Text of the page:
Visiting the dentist is one of those things that we all have to, and should, do.
My failure over the past decade to get regular dental check-ups has cost me dear; namely the loss of a couple of teeth and a rigorous oral hygiene programme that includes frequent visits to see the dental hygienist.
The dental hygienist is taking me (and my teeth!) through a course of treatment where my teeth are ‘deep cleaned’. I won’t go into a graphic description of what ‘deep cleaning’ actually entails but suffice to say it is not pleasant.
At the moment I visit on a monthly basis to have a quarter section of my mouth cleaned. Although it involves some short-lived mild discomfort, it is something that I show up for and do because it will (hopefully) stop the rest of my teeth falling out.
I’d been to one of my regular yoga classes prior to this particular visit and so was feeling pretty calm and relaxed as I climbed into the chair. The hygienist put me at ease, as she always does, by saying that she would be gentle with me.
Having first numbed my mouth with an anaesthetic mouthwash it was time for the injections and the proper anaesthetic. Just before she began the hygienist said, “remember to breathe”, and then each time she went to inject she would say, “deep breath”.
I remembered back to my yoga class a few hours earlier and the pranayama; I closed my eyes, turned my gaze inwards and focussed on my breath. Each time I was injected I took a long, slow, deep breath. I felt relaxed and calm. I didn’t notice the injection.
Of course, once you’ve had the anaesthetic the real work begins. In my case that meant the ‘deep clean’ and whilst my hygienist does her best to be as gentle as possible she does have a job to do and the procedure can be uncomfortable. Each time she reassures me by saying, “if it hurts, raise your hand and I will stop.”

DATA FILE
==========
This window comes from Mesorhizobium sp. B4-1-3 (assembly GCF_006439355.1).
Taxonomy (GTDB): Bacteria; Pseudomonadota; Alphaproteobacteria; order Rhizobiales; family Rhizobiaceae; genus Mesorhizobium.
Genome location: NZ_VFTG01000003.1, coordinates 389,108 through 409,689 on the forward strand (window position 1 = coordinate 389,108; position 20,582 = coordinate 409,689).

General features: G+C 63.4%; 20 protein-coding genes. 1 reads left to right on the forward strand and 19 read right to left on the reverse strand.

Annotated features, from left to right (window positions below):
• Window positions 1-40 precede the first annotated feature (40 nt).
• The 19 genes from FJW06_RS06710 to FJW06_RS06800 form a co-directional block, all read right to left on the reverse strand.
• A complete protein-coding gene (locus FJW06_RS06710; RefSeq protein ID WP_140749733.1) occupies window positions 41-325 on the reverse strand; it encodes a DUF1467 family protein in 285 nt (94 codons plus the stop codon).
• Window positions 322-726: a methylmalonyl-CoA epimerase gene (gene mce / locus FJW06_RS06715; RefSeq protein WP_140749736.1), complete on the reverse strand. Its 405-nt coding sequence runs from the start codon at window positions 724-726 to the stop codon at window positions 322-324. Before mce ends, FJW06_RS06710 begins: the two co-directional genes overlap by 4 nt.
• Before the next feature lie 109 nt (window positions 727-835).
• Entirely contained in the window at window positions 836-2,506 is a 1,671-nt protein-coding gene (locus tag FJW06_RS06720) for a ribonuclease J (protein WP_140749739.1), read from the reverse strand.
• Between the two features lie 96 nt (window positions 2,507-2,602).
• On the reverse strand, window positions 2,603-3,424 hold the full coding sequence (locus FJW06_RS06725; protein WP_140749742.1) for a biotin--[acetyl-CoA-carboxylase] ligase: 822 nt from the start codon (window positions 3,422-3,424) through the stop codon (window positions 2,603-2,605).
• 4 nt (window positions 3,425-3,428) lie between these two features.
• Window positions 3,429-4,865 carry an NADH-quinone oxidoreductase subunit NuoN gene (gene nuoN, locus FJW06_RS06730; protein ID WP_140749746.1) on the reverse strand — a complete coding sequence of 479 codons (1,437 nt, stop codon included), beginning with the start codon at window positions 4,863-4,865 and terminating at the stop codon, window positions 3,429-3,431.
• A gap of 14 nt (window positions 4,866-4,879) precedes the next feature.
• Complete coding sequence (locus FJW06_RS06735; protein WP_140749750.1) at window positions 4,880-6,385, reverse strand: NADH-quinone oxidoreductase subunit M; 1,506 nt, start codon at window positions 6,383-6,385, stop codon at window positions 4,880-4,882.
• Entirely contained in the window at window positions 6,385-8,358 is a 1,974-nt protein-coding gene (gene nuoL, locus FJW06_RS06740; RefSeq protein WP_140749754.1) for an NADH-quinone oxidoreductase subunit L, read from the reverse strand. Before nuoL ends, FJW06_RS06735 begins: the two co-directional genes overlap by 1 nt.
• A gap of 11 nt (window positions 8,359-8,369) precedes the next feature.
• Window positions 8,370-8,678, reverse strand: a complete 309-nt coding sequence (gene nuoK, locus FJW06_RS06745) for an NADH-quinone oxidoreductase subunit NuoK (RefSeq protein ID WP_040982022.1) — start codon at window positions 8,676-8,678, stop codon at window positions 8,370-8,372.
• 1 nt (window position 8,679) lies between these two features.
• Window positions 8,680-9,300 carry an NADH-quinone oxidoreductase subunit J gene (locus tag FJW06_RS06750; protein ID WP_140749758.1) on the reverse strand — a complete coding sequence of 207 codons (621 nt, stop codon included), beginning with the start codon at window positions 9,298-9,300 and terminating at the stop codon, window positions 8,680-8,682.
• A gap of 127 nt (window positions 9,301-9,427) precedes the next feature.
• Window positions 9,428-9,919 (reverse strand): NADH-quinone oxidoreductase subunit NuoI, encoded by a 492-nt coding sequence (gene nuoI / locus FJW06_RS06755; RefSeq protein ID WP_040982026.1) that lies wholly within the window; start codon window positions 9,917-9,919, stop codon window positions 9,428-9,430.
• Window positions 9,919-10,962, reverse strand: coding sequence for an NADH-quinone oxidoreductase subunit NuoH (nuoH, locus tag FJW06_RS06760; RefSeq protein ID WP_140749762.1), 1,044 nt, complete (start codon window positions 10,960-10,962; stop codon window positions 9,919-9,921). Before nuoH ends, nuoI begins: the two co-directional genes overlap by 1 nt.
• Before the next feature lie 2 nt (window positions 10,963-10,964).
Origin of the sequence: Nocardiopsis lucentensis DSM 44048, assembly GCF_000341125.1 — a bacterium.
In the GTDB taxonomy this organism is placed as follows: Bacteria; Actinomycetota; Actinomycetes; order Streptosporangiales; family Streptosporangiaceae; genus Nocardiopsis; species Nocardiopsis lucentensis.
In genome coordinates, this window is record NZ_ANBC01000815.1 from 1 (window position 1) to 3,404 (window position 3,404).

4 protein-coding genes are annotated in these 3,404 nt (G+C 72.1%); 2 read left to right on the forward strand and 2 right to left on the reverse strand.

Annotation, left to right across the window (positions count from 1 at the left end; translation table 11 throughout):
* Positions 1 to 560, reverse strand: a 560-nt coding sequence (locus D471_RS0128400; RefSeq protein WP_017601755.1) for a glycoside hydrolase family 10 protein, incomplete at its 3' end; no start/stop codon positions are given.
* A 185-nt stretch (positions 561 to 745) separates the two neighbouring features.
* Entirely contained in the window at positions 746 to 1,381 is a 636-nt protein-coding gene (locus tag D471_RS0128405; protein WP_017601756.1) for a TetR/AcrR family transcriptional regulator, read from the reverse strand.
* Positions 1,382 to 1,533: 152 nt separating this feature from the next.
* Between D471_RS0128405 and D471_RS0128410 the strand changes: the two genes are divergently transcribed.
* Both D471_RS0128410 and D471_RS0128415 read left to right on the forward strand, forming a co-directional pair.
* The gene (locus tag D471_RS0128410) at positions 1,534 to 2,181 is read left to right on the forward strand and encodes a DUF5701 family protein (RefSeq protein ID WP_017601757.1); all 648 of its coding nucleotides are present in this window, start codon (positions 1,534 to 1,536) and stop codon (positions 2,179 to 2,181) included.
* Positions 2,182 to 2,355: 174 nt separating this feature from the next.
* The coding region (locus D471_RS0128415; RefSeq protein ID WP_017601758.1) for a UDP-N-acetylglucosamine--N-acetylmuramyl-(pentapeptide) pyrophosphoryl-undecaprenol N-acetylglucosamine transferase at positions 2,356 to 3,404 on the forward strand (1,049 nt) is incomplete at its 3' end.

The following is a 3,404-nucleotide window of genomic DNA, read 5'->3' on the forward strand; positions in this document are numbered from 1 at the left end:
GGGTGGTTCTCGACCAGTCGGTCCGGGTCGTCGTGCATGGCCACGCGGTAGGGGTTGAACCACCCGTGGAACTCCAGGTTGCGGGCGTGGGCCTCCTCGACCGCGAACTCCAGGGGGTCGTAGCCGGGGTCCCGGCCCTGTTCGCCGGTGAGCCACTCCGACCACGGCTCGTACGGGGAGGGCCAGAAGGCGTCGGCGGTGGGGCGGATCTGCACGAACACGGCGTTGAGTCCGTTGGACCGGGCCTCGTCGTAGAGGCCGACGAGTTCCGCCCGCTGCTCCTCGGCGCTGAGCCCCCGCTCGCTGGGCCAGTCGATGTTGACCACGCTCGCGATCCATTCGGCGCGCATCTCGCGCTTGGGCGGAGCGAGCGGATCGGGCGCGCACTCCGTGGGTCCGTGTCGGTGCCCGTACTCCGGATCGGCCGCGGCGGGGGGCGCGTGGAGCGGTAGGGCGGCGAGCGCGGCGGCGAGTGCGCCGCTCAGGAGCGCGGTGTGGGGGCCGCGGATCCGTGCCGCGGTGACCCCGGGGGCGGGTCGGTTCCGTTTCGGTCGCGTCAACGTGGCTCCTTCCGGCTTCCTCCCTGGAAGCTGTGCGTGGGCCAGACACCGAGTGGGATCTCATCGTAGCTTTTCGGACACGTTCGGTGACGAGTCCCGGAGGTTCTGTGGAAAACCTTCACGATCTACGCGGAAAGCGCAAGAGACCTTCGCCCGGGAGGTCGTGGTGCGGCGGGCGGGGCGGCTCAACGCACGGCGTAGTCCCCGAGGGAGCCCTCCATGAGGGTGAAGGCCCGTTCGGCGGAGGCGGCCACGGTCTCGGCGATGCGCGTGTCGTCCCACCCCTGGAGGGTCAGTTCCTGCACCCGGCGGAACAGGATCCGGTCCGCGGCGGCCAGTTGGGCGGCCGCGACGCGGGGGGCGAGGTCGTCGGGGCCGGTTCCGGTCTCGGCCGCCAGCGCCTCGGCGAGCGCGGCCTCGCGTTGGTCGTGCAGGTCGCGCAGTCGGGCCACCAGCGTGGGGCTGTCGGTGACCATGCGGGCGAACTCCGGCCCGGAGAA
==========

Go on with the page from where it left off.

My immediate reaction is to want to raise my hand, so that she will stop immediately and the mild discomfort will go away. If I did that though the work would never get done, so I don’t raise my hand. The question then is if I will raise it, and when.
This is where lesson number two from the mat hit me. When I practice yoga I am often left holding poses and wanting to come out of them prematurely, because they require effort and discipline. I learned early on that often my head will tell me to stop when my body can actually go on, and that when that happens it is only shortly after that the teacher will announce the move to the next pose, or say, “take a well deserved break in child’s pose”.
I realised that in facing the discomfort of having my teeth ‘deep cleaned’ I could use this lesson. So when I wanted to raise my hand I decided, instead, that I would breathe and simply hold on a short while longer (safe in the knowledge that nothing lasts forever).
This worked a treat. In no time at all I was done and out of the chair.
Lessons from my yoga practice had had a positive effect in helping me through an unpleasant experience at the dentist. In fact what they enabled me to do was alter my perception, that the whole thing was terribly unpleasant, and change it into one where the whole experience was actually OK.